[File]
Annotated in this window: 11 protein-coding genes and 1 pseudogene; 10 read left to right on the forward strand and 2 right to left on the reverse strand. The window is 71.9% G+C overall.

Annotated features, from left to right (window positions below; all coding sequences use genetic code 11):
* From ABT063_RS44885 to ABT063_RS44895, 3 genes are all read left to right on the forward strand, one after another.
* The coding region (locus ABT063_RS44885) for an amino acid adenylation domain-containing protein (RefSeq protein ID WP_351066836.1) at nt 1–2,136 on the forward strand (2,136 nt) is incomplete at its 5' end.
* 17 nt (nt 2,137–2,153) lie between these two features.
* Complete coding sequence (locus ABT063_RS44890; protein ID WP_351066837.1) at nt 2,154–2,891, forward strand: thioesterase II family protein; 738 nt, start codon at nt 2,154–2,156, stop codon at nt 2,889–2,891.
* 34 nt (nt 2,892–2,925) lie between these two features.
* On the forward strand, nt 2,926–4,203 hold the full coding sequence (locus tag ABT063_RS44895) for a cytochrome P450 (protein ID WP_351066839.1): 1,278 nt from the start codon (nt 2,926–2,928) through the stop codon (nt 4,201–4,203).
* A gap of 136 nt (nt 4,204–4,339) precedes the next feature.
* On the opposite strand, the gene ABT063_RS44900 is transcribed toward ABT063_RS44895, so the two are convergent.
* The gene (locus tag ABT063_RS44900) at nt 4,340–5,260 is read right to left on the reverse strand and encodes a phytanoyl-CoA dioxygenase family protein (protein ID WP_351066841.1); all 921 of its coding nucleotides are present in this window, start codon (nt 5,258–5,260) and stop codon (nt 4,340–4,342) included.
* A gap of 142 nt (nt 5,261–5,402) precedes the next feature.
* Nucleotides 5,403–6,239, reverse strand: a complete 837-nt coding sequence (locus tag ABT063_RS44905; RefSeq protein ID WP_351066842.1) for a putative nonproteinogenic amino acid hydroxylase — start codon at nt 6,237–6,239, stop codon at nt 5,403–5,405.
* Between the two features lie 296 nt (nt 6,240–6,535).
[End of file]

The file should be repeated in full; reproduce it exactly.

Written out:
Annotated in this window: 11 protein-coding genes and 1 pseudogene; 10 read left to right on the forward strand and 2 right to left on the reverse strand. The window is 71.9% G+C overall.

Annotated features, from left to right (window positions below; all coding sequences use genetic code 11):
* From ABT063_RS44885 to ABT063_RS44895, 3 genes are all read left to right on the forward strand, one after another.
* The coding region (locus ABT063_RS44885) for an amino acid adenylation domain-containing protein (RefSeq protein ID WP_351066836.1) at nt 1–2,136 on the forward strand (2,136 nt) is incomplete at its 5' end.
* 17 nt (nt 2,137–2,153) lie between these two features.
* Complete coding sequence (locus ABT063_RS44890; protein ID WP_351066837.1) at nt 2,154–2,891, forward strand: thioesterase II family protein; 738 nt, start codon at nt 2,154–2,156, stop codon at nt 2,889–2,891.
* 34 nt (nt 2,892–2,925) lie between these two features.
* On the forward strand, nt 2,926–4,203 hold the full coding sequence (locus tag ABT063_RS44895) for a cytochrome P450 (protein ID WP_351066839.1): 1,278 nt from the start codon (nt 2,926–2,928) through the stop codon (nt 4,201–4,203).
* A gap of 136 nt (nt 4,204–4,339) precedes the next feature.
* On the opposite strand, the gene ABT063_RS44900 is transcribed toward ABT063_RS44895, so the two are convergent.
* The gene (locus tag ABT063_RS44900) at nt 4,340–5,260 is read right to left on the reverse strand and encodes a phytanoyl-CoA dioxygenase family protein (protein ID WP_351066841.1); all 921 of its coding nucleotides are present in this window, start codon (nt 5,258–5,260) and stop codon (nt 4,340–4,342) included.
* A gap of 142 nt (nt 5,261–5,402) precedes the next feature.
* Nucleotides 5,403–6,239, reverse strand: a complete 837-nt coding sequence (locus tag ABT063_RS44905; RefSeq protein ID WP_351066842.1) for a putative nonproteinogenic amino acid hydroxylase — start codon at nt 6,237–6,239, stop codon at nt 5,403–5,405.
* Between the two features lie 296 nt (nt 6,240–6,535).